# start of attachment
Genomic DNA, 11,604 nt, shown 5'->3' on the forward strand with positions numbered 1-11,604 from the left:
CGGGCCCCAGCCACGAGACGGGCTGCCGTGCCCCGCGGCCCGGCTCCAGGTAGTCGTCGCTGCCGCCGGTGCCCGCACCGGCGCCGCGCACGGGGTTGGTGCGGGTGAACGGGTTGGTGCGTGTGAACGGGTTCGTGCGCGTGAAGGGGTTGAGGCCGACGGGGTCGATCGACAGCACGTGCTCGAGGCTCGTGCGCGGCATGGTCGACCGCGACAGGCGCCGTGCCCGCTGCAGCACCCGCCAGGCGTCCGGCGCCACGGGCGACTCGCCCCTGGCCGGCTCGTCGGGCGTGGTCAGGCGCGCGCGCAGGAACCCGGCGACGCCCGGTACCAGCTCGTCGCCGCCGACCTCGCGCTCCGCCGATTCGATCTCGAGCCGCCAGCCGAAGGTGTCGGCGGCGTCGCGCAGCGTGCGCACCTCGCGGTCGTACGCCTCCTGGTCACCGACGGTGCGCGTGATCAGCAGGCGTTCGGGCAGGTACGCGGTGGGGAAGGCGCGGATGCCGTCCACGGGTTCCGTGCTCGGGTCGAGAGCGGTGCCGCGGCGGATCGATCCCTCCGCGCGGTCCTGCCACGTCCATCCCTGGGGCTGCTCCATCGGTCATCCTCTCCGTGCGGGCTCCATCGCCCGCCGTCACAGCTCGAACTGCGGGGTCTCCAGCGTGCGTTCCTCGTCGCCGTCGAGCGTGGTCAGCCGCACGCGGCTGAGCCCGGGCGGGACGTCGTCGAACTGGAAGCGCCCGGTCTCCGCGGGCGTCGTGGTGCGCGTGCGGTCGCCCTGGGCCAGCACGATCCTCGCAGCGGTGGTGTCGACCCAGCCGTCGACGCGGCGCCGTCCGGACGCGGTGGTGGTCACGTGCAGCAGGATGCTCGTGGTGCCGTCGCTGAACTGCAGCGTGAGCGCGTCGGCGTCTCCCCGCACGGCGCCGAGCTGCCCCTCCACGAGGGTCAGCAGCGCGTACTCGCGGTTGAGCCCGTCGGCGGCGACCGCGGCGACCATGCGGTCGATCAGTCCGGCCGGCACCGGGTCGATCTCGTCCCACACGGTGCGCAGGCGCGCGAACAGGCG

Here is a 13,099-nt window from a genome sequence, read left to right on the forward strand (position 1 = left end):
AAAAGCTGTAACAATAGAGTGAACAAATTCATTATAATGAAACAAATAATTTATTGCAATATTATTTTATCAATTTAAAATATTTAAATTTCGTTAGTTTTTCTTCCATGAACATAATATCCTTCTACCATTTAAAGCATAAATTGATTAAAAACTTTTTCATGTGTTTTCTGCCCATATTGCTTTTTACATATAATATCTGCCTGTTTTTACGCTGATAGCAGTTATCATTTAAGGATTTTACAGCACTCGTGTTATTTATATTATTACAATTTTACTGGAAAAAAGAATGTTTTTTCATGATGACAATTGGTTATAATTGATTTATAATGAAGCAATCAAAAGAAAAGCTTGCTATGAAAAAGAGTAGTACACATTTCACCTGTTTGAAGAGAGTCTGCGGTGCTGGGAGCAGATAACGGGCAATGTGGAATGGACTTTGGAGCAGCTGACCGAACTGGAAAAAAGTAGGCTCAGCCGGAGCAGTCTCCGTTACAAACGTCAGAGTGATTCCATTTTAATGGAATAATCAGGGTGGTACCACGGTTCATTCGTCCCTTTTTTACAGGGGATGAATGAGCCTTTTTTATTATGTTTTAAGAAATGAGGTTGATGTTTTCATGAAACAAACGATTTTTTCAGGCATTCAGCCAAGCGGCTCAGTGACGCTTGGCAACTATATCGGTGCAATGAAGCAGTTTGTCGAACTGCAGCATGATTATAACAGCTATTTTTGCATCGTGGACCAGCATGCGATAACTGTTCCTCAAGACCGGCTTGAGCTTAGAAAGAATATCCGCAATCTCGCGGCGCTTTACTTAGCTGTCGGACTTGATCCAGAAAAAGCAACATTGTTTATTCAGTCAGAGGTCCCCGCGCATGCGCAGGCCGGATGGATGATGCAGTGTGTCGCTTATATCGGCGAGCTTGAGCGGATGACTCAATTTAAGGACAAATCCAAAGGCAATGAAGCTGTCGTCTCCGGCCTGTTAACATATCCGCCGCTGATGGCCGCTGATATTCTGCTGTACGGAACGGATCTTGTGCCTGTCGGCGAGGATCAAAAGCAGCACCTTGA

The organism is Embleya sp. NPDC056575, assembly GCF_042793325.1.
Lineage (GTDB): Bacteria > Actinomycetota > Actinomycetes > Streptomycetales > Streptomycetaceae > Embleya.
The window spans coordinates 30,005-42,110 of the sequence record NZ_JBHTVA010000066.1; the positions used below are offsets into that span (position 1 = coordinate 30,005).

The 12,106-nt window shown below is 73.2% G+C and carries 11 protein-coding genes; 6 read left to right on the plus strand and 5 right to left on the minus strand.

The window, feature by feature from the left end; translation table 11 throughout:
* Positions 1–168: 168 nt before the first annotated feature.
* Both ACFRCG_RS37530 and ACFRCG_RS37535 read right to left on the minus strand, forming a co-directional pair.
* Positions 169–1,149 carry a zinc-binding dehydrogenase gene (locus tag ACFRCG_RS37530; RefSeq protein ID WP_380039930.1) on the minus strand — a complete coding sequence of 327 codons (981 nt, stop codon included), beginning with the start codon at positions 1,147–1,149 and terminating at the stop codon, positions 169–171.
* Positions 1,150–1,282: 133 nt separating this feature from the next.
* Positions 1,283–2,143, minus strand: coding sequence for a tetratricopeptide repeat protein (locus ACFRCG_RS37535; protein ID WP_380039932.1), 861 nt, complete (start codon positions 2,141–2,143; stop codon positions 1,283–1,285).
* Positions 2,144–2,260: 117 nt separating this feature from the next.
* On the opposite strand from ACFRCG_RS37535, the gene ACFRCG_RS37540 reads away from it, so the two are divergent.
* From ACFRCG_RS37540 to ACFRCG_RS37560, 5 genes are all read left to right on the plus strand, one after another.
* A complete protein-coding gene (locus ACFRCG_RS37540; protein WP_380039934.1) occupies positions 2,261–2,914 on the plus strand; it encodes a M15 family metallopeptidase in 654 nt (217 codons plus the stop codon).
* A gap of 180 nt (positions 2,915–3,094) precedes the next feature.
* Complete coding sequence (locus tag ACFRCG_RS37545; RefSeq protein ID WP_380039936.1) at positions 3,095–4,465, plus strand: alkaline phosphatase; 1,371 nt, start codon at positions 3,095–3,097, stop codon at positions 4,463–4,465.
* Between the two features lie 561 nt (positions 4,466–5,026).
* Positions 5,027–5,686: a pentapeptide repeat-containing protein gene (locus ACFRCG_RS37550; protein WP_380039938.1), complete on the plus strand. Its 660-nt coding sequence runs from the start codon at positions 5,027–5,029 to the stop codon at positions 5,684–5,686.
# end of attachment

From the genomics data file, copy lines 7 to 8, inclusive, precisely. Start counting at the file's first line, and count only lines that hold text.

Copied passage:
The window spans coordinates 30,005-42,110 of the sequence record NZ_JBHTVA010000066.1; the positions used below are offsets into that span (position 1 = coordinate 30,005).

The 12,106-nt window shown below is 73.2% G+C and carries 11 protein-coding genes; 6 read left to right on the plus strand and 5 right to left on the minus strand.